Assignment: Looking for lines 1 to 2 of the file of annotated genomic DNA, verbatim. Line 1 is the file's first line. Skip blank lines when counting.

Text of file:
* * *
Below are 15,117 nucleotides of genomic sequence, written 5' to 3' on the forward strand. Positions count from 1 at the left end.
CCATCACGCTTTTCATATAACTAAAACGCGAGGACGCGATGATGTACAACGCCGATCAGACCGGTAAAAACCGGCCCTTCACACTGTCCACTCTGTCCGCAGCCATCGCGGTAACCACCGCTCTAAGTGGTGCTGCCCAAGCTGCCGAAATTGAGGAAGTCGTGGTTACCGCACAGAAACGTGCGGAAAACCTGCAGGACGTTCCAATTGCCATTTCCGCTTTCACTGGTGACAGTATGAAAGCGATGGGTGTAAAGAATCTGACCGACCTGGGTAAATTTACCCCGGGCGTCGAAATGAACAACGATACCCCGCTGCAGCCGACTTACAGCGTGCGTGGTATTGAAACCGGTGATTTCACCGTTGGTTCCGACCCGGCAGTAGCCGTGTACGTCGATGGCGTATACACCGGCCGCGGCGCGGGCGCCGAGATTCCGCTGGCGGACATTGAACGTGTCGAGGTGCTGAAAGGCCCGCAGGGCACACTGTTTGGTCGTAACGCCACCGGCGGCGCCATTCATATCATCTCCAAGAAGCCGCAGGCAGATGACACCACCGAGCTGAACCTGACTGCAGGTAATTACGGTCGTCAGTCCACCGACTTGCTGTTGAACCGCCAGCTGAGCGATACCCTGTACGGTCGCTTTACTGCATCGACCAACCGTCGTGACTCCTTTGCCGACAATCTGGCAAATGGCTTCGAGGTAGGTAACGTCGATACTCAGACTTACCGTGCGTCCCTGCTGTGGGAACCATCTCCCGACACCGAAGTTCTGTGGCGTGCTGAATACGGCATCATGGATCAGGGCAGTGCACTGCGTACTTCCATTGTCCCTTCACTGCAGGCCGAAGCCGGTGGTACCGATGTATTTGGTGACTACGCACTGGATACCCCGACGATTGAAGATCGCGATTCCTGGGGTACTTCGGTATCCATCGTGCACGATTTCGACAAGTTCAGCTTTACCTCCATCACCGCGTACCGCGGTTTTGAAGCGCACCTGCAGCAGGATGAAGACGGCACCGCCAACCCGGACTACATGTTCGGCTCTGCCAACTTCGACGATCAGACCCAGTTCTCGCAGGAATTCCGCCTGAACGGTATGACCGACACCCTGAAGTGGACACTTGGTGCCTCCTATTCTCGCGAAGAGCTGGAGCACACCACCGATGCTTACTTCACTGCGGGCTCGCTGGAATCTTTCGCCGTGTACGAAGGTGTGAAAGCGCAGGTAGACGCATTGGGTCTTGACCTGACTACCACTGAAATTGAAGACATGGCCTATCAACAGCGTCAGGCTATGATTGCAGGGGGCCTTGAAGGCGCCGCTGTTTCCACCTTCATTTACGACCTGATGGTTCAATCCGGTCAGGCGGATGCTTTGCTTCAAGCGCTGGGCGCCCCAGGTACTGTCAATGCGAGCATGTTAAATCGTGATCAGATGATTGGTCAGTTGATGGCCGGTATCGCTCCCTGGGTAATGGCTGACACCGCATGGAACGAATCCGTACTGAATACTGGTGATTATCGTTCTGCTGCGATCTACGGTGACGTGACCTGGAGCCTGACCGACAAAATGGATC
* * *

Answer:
Below are 15,117 nucleotides of genomic sequence, written 5' to 3' on the forward strand. Positions count from 1 at the left end.
CCATCACGCTTTTCATATAACTAAAACGCGAGGACGCGATGATGTACAACGCCGATCAGACCGGTAAAAACCGGCCCTTCACACTGTCCACTCTGTCCGCAGCCATCGCGGTAACCACCGCTCTAAGTGGTGCTGCCCAAGCTGCCGAAATTGAGGAAGTCGTGGTTACCGCACAGAAACGTGCGGAAAACCTGCAGGACGTTCCAATTGCCATTTCCGCTTTCACTGGTGACAGTATGAAAGCGATGGGTGTAAAGAATCTGACCGACCTGGGTAAATTTACCCCGGGCGTCGAAATGAACAACGATACCCCGCTGCAGCCGACTTACAGCGTGCGTGGTATTGAAACCGGTGATTTCACCGTTGGTTCCGACCCGGCAGTAGCCGTGTACGTCGATGGCGTATACACCGGCCGCGGCGCGGGCGCCGAGATTCCGCTGGCGGACATTGAACGTGTCGAGGTGCTGAAAGGCCCGCAGGGCACACTGTTTGGTCGTAACGCCACCGGCGGCGCCATTCATATCATCTCCAAGAAGCCGCAGGCAGATGACACCACCGAGCTGAACCTGACTGCAGGTAATTACGGTCGTCAGTCCACCGACTTGCTGTTGAACCGCCAGCTGAGCGATACCCTGTACGGTCGCTTTACTGCATCGACCAACCGTCGTGACTCCTTTGCCGACAATCTGGCAAATGGCTTCGAGGTAGGTAACGTCGATACTCAGACTTACCGTGCGTCCCTGCTGTGGGAACCATCTCCCGACACCGAAGTTCTGTGGCGTGCTGAATACGGCATCATGGATCAGGGCAGTGCACTGCGTACTTCCATTGTCCCTTCACTGCAGGCCGAAGCCGGTGGTACCGATGTATTTGGTGACTACGCACTGGATACCCCGACGATTGAAGATCGCGATTCCTGGGGTACTTCGGTATCCATCGTGCACGATTTCGACAAGTTCAGCTTTACCTCCATCACCGCGTACCGCGGTTTTGAAGCGCACCTGCAGCAGGATGAAGACGGCACCGCCAACCCGGACTACATGTTCGGCTCTGCCAACTTCGACGATCAGACCCAGTTCTCGCAGGAATTCCGCCTGAACGGTATGACCGACACCCTGAAGTGGACACTTGGTGCCTCCTATTCTCGCGAAGAGCTGGAGCACACCACCGATGCTTACTTCACTGCGGGCTCGCTGGAATCTTTCGCCGTGTACGAAGGTGTGAAAGCGCAGGTAGACGCATTGGGTCTTGACCTGACTACCACTGAAATTGAAGACATGGCCTATCAACAGCGTCAGGCTATGATTGCAGGGGGCCTTGAAGGCGCCGCTGTTTCCACCTTCATTTACGACCTGATGGTTCAATCCGGTCAGGCGGATGCTTTGCTTCAAGCGCTGGGCGCCCCAGGTACTGTCAATGCGAGCATGTTAAATCGTGATCAGATGATTGGTCAGTTGATGGCCGGTATCGCTCCCTGGGTAATGGCTGACACCGCATGGAACGAATCCGTACTGAATACTGGTGATTATCGTTCTGCTGCGATCTACGGTGACGTGACCTGGAGCCTGACCGACAAAATGGATC